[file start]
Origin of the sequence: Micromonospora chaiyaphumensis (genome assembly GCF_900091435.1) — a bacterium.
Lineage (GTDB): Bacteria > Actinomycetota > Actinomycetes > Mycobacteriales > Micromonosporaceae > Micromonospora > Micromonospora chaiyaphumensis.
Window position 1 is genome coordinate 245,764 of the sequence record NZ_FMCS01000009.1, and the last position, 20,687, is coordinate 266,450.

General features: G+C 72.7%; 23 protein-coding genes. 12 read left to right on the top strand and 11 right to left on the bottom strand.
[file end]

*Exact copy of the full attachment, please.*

Origin of the sequence: Micromonospora chaiyaphumensis (genome assembly GCF_900091435.1) — a bacterium.
Lineage (GTDB): Bacteria > Actinomycetota > Actinomycetes > Mycobacteriales > Micromonosporaceae > Micromonospora > Micromonospora chaiyaphumensis.
Window position 1 is genome coordinate 245,764 of the sequence record NZ_FMCS01000009.1, and the last position, 20,687, is coordinate 266,450.

General features: G+C 72.7%; 23 protein-coding genes. 12 read left to right on the top strand and 11 right to left on the bottom strand.